STOS “The Game Creator” is a dialect of the BASIC (Beginners’ All-purpose Symbolic Instruction Code) programming language implemented on the Atari ST computer.

STOS BASIC was developed by Jawx, François Lionet, and Constantin Sotiropoulos and published by Mandarin Software (later becoming Europress Software). STOS was specifically designed for creating games, but the set of powerful high-level graphics and sound commands it offered made it suitable for developing multimedia heavy applications with little or no knowledge of the internals of the Atari ST or low level languages such as assembly. Games could be written in just a few simple lines of code, and great achievements could be made with a little extra polish, allowing for near commercial quality releases.

STOS proved so popular that Atari contacted Mandarin and licensed it to be part of the Discovery Pack that was given away with new Atari ST computers.

The first versions of STOS were released in France, and in late 1988 version 2.3 was released within the UK. Version 2.3 came bundled with many utilities & accessories for editing sprites & music that could be used within the language. Three full games (Orbit, Zoltar and Bullet Train) were also bundled, including their full source code as a source of learning. A short time afterwards, the STOS Compiler was released with an update to v2.4 which had a few improvements to floating point functionality, along with some bug fixes.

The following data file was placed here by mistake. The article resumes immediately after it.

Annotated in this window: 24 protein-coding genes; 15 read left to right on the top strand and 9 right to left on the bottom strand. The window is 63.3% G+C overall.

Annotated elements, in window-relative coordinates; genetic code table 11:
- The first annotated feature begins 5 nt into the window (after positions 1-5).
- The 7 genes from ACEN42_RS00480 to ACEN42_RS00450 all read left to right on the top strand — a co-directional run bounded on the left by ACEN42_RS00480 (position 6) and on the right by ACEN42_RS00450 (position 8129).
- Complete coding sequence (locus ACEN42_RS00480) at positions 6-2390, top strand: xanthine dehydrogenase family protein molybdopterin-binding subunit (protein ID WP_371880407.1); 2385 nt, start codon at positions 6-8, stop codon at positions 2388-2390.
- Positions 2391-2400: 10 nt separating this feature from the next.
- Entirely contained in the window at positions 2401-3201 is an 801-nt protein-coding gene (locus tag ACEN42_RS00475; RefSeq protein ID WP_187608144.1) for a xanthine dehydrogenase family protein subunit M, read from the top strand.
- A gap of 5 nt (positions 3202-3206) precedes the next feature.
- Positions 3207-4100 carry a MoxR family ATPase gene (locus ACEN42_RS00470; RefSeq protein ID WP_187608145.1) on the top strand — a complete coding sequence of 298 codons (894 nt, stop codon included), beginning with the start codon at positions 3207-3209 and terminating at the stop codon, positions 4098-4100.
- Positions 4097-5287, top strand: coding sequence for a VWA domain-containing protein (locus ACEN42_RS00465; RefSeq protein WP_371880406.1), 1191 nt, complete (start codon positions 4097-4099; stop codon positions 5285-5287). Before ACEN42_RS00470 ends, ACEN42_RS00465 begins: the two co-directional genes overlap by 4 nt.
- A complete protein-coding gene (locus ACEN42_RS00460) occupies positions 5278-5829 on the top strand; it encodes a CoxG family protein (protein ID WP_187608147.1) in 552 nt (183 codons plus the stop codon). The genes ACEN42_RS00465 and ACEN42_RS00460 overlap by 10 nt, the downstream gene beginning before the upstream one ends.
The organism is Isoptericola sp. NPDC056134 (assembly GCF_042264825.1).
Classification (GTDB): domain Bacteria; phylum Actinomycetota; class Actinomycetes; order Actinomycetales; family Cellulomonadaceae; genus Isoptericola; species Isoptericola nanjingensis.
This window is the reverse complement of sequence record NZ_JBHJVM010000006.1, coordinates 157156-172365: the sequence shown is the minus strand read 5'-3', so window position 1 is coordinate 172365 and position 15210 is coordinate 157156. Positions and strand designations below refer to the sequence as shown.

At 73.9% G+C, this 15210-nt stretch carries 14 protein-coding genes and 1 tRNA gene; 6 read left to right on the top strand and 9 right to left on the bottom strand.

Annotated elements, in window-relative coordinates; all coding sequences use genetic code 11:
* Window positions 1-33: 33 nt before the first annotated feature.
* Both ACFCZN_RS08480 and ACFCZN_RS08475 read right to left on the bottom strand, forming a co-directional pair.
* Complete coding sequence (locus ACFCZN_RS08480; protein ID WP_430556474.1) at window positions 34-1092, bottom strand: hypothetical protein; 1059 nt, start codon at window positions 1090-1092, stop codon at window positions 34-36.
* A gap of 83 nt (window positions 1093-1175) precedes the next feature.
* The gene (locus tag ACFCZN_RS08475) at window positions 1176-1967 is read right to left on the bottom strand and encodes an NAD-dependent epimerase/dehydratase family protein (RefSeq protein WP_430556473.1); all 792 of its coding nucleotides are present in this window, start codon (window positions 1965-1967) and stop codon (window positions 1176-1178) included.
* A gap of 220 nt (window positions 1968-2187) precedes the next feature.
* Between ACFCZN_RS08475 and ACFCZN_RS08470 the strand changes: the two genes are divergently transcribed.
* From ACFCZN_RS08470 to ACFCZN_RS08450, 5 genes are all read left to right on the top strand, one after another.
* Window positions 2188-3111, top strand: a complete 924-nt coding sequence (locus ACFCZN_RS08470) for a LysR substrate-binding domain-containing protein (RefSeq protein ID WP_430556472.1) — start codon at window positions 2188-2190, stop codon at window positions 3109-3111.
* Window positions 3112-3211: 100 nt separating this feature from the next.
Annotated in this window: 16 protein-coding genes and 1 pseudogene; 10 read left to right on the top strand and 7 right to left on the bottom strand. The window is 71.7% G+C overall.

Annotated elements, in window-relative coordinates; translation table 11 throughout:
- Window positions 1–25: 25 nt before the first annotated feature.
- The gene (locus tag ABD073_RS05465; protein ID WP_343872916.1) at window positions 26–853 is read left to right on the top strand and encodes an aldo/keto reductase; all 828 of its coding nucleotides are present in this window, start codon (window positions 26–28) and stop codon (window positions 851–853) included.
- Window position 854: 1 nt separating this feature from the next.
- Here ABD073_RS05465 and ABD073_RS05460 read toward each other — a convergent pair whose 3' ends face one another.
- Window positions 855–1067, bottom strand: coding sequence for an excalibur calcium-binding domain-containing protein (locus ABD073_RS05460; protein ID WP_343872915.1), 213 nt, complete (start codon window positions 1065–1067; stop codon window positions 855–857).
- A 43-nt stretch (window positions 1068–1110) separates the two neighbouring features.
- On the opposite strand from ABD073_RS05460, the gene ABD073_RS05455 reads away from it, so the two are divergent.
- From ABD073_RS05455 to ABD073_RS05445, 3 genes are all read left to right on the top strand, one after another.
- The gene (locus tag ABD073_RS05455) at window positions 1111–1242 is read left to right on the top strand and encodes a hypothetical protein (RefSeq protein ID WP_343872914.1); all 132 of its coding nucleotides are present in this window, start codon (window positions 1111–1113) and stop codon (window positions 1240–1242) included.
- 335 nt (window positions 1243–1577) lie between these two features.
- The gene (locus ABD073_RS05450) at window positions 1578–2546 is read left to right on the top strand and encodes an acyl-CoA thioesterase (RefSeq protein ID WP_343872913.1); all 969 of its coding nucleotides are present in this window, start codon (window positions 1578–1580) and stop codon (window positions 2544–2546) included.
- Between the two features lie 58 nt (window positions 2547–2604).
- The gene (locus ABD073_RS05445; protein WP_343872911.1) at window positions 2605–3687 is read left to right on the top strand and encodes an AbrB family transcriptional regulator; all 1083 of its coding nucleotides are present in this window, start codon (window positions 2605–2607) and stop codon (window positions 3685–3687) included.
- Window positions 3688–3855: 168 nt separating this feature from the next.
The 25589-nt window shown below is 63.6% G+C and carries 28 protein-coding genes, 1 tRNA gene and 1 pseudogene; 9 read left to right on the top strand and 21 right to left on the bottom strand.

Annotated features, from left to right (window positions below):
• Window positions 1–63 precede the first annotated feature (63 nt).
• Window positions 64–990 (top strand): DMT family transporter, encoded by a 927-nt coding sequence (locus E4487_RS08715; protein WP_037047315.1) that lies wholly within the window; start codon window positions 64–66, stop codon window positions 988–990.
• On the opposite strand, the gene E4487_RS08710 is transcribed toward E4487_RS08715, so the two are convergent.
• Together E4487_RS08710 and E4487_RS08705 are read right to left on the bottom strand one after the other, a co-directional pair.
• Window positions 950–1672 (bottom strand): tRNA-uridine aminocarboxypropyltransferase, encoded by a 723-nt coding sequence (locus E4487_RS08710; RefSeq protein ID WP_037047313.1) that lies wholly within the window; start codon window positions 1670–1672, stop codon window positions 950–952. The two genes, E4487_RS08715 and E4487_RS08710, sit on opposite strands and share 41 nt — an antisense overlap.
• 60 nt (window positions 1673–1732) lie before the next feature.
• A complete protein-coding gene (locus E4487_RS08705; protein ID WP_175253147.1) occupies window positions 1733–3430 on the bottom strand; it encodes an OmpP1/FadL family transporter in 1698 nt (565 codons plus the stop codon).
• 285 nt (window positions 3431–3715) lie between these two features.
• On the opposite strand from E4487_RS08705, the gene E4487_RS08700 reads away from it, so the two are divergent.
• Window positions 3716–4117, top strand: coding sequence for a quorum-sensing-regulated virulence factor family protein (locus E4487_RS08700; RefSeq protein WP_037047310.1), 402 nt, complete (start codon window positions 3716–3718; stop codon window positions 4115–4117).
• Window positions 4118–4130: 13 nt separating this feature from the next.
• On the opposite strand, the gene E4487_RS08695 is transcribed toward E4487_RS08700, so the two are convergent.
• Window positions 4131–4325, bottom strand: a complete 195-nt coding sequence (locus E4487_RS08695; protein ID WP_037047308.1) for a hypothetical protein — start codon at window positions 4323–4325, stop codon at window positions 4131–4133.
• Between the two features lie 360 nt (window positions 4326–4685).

STOS was then updated with v2.5 & v2.6 in order to cater for the newer TOS versions that were present in the updated Atari STE machines. The final official release of v2.7 was a compiler update to fix issues with compilation tracker replay routines.

Since the final official update release, a number of community updates have been made to take into account newer hardware such as the Atari Falcon. The current release is v3.0 from 2014.

STOS gave programmers the ability to extend it’s functionality by adding new commands via machine code extensions. Over the years many extensions were created, with a number of notable ones such as Misty and The Missing Link standing out from the crowd. These extensions created a new lease of life for the product, which is still going strong today! Here at STOS Coders, we intend to keep this programming language alive for many years to come!

Other STOS Products

Many additional application disks and hardware were released during the product life cycle.

Sprites 600 gave us lots of quality animated sprites that were ready to use out of the box in our STOS programs.

STOS Maestro was a sampled sound replay extension that introduced digital sounds into STOS games. STOS Maestro+ offered a hardware cartridge for capturing your own sounds.

A STOS game writing competition introduced us to Cartoon Capers, a cartoon style beat-em up with great graphics and sound. Four runners up from competition were published as the “Games Galore” pack which included Sky Strike, Yomo, Mouthtrap and Skatetribe.

STOS 3D was a new extension that introduced us to the world of 3D objects.